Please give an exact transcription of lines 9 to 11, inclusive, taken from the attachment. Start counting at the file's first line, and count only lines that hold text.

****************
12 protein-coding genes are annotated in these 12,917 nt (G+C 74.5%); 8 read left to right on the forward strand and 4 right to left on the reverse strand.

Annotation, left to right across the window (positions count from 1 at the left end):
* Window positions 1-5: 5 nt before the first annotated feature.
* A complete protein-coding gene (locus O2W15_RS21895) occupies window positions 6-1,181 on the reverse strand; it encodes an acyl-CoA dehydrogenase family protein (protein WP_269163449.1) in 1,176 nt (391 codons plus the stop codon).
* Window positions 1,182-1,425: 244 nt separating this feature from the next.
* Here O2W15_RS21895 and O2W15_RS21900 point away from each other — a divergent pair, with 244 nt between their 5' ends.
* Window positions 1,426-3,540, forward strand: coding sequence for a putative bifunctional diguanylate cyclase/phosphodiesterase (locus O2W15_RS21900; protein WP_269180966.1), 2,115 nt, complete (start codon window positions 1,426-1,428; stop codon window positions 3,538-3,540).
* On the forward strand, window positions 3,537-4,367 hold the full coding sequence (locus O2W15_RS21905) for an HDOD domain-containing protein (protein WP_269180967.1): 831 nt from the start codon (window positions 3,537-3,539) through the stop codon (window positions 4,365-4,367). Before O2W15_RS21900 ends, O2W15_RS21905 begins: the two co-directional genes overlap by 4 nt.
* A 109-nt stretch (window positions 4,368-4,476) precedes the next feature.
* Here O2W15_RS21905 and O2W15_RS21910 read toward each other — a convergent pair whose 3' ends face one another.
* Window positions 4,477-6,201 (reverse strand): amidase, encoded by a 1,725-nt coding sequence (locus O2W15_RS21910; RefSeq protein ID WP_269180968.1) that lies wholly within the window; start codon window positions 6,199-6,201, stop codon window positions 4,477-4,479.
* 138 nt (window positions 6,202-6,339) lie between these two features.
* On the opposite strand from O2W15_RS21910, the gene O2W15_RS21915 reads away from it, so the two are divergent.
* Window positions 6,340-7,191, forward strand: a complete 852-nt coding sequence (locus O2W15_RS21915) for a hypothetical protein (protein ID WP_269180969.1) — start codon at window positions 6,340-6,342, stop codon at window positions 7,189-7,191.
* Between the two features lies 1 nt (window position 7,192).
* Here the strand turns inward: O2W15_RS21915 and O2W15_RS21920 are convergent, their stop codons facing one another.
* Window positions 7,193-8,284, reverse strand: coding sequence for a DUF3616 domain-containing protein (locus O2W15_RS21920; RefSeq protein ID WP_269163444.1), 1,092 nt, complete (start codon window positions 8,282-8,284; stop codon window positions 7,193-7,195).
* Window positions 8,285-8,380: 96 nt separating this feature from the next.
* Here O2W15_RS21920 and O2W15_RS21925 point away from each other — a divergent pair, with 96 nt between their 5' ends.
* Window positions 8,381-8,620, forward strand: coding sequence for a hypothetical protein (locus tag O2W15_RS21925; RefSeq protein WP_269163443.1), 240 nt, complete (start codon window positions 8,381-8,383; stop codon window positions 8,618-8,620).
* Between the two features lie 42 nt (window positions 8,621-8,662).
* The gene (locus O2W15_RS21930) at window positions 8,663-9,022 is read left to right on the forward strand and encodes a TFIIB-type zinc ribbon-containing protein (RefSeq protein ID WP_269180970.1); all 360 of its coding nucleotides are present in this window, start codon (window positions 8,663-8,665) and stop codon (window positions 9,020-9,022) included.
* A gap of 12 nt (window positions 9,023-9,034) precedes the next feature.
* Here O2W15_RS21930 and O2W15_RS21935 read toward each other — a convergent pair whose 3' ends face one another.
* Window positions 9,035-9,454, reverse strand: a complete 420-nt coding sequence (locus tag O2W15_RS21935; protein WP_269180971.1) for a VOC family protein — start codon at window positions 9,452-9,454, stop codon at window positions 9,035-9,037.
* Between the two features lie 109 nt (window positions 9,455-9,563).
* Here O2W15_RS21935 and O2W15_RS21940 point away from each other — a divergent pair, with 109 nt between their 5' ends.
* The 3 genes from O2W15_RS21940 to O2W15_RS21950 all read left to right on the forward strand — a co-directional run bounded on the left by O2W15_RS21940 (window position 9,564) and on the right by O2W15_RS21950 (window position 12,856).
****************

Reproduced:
* A 109-nt stretch (window positions 4,368-4,476) precedes the next feature.
* Here O2W15_RS21905 and O2W15_RS21910 read toward each other — a convergent pair whose 3' ends face one another.
* Window positions 4,477-6,201 (reverse strand): amidase, encoded by a 1,725-nt coding sequence (locus O2W15_RS21910; RefSeq protein ID WP_269180968.1) that lies wholly within the window; start codon window positions 6,199-6,201, stop codon window positions 4,477-4,479.